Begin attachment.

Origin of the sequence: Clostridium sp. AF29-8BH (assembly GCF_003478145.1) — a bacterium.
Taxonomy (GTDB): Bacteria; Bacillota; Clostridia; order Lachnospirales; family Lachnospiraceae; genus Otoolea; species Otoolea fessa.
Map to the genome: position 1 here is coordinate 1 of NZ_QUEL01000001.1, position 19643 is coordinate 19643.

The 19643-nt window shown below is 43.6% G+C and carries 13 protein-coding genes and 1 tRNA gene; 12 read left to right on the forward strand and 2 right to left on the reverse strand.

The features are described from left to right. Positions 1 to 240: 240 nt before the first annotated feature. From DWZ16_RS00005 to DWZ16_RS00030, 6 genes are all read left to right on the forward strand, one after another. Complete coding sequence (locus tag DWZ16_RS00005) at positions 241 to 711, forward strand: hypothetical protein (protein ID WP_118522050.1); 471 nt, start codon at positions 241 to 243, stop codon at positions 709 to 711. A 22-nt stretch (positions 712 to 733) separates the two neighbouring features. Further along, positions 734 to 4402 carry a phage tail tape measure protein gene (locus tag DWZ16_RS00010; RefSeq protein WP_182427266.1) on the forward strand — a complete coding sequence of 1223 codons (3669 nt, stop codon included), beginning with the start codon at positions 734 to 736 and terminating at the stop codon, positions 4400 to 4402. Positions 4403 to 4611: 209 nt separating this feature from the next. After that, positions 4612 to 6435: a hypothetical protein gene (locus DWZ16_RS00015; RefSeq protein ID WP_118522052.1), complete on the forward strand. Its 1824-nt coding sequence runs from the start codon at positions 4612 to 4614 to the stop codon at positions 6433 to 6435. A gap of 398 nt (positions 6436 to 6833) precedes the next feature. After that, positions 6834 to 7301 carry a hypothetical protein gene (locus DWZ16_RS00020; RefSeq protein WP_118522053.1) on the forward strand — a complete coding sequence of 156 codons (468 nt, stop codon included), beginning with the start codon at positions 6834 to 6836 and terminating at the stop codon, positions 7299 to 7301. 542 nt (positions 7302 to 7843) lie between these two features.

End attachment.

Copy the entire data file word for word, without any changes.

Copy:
Origin of the sequence: Clostridium sp. AF29-8BH (assembly GCF_003478145.1) — a bacterium.
Taxonomy (GTDB): Bacteria; Bacillota; Clostridia; order Lachnospirales; family Lachnospiraceae; genus Otoolea; species Otoolea fessa.
Map to the genome: position 1 here is coordinate 1 of NZ_QUEL01000001.1, position 19643 is coordinate 19643.

The 19643-nt window shown below is 43.6% G+C and carries 13 protein-coding genes and 1 tRNA gene; 12 read left to right on the forward strand and 2 right to left on the reverse strand.

The features are described from left to right. Positions 1 to 240: 240 nt before the first annotated feature. From DWZ16_RS00005 to DWZ16_RS00030, 6 genes are all read left to right on the forward strand, one after another. Complete coding sequence (locus tag DWZ16_RS00005) at positions 241 to 711, forward strand: hypothetical protein (protein ID WP_118522050.1); 471 nt, start codon at positions 241 to 243, stop codon at positions 709 to 711. A 22-nt stretch (positions 712 to 733) separates the two neighbouring features. Further along, positions 734 to 4402 carry a phage tail tape measure protein gene (locus tag DWZ16_RS00010; RefSeq protein WP_182427266.1) on the forward strand — a complete coding sequence of 1223 codons (3669 nt, stop codon included), beginning with the start codon at positions 734 to 736 and terminating at the stop codon, positions 4400 to 4402. Positions 4403 to 4611: 209 nt separating this feature from the next. After that, positions 4612 to 6435: a hypothetical protein gene (locus DWZ16_RS00015; RefSeq protein ID WP_118522052.1), complete on the forward strand. Its 1824-nt coding sequence runs from the start codon at positions 4612 to 4614 to the stop codon at positions 6433 to 6435. A gap of 398 nt (positions 6436 to 6833) precedes the next feature. After that, positions 6834 to 7301 carry a hypothetical protein gene (locus DWZ16_RS00020; RefSeq protein WP_118522053.1) on the forward strand — a complete coding sequence of 156 codons (468 nt, stop codon included), beginning with the start codon at positions 6834 to 6836 and terminating at the stop codon, positions 7299 to 7301. 542 nt (positions 7302 to 7843) lie between these two features.